2. Job switchers’ wage growth: Change in nominal hourly wage rate between the new job and the old job. This is a unique indicator not available from government sources. The initial wage offer is more sensitive to labor market conditions compared with wages of job holders. A higher wage offer is often a result of a tighter niche labor market where employers compete for talent. The ability of job switchers and, in particular, a specific job switcher defined by age, tenure, gender, pay scale, industry and region to command a higher wage is of particular importance for HCM. For example, the wage change for job switchers between minimum wage earners and high income switchers can be very different. While the former may be hard pressed to find better paying new jobs, the latter can boost their wages by moving to a new position.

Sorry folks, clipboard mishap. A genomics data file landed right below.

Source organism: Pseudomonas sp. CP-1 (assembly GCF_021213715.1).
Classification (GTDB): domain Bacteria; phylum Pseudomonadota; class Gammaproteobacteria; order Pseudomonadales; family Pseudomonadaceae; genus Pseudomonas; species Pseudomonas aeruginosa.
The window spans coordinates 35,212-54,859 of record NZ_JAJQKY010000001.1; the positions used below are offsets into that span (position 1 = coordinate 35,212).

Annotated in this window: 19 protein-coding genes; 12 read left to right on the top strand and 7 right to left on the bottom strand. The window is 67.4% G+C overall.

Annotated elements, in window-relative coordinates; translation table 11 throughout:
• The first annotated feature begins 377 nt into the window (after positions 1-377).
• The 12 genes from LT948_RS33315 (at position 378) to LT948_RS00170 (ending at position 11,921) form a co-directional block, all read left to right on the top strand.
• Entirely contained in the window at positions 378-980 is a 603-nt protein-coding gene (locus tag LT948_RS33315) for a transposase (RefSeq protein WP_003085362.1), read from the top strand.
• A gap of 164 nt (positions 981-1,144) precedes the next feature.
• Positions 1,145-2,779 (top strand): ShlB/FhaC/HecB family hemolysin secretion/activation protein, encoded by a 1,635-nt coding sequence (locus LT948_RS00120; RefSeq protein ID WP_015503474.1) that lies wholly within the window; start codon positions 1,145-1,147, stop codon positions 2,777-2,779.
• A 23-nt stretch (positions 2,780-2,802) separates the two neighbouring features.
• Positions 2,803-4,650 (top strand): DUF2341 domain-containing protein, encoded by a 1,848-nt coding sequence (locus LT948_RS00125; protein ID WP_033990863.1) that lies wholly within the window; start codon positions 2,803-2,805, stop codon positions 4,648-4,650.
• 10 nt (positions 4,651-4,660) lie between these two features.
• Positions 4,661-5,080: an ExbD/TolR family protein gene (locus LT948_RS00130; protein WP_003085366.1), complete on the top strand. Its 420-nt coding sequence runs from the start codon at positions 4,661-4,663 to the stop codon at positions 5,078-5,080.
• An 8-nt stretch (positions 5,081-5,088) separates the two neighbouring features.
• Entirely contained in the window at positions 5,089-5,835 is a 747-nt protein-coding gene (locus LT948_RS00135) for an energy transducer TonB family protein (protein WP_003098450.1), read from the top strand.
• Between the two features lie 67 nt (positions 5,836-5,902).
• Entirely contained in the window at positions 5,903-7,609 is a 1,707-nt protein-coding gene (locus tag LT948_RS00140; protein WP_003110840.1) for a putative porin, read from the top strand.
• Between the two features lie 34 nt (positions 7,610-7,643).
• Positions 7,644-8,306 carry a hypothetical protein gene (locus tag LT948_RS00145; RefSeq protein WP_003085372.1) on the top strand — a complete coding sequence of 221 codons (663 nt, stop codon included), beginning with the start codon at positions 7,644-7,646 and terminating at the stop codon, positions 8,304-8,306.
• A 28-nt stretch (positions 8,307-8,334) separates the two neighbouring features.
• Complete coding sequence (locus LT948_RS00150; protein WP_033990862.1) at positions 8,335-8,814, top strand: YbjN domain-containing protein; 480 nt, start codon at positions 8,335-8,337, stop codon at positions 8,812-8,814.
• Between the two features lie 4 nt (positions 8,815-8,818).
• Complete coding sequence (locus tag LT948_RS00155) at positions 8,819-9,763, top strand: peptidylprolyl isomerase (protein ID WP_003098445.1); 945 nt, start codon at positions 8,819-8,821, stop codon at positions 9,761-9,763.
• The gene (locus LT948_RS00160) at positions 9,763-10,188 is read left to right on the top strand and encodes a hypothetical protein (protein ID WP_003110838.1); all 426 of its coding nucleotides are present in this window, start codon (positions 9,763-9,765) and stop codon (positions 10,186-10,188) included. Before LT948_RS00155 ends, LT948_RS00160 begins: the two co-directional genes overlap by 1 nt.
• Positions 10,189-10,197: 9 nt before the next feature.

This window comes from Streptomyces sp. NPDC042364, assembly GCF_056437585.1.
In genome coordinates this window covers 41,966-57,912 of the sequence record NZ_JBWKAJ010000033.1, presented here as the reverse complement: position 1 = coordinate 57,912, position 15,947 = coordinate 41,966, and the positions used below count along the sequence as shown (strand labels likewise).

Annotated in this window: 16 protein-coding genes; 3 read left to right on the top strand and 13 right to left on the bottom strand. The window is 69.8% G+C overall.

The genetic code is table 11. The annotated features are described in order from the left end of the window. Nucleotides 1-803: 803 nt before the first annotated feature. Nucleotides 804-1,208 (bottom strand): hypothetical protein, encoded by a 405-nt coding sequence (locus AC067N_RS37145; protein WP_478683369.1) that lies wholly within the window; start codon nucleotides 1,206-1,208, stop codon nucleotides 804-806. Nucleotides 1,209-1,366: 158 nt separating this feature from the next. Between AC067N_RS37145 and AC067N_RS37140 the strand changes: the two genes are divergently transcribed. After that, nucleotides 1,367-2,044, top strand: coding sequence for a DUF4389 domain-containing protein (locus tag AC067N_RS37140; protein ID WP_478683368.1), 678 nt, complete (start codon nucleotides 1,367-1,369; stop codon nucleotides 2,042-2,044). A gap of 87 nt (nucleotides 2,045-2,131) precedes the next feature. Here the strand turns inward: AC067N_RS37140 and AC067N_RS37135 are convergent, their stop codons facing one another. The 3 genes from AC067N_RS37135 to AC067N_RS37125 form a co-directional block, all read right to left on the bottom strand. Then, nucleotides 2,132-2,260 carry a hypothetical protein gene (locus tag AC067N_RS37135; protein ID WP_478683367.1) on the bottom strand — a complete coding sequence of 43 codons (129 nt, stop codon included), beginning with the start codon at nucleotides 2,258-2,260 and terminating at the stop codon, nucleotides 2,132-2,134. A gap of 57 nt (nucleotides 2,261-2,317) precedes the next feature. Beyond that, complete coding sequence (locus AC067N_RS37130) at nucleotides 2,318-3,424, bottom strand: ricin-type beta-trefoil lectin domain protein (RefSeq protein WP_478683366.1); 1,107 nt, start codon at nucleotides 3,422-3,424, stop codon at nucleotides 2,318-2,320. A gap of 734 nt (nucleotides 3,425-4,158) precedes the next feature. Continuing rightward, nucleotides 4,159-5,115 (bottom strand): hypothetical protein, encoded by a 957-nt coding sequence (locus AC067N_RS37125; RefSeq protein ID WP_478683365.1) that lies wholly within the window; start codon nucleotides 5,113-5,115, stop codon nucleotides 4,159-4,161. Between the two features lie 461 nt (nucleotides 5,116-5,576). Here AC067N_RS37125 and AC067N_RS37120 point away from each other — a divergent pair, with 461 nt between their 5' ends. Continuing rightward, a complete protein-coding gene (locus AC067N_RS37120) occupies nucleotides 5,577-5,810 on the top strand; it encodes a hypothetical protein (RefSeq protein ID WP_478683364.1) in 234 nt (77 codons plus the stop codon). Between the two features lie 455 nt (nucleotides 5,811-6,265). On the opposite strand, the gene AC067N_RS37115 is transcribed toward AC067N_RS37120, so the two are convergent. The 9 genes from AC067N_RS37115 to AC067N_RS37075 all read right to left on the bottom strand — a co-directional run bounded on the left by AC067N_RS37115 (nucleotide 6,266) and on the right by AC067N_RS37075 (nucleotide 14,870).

3. Job holders’ wage growth: This metric is defined as percentage change in hourly wages from a year ago for job holders who held the same job for at least a year. Although the magnitude of wage changes of job holders is often smaller than that of job switchers, an improving labor market will eventually increase the pay of job holders as employers use monetary incentives to retain talent and raise productivity. Both the job switch rate and the change in nominal hourly wage rate for job switchers is likely to lead changes in the hourly wage rate for job holders. However, workers across specific dimensions, such as particular industries or wage levels, may be able to bargain for higher wages sooner in the business cycle than workers in other dimensions.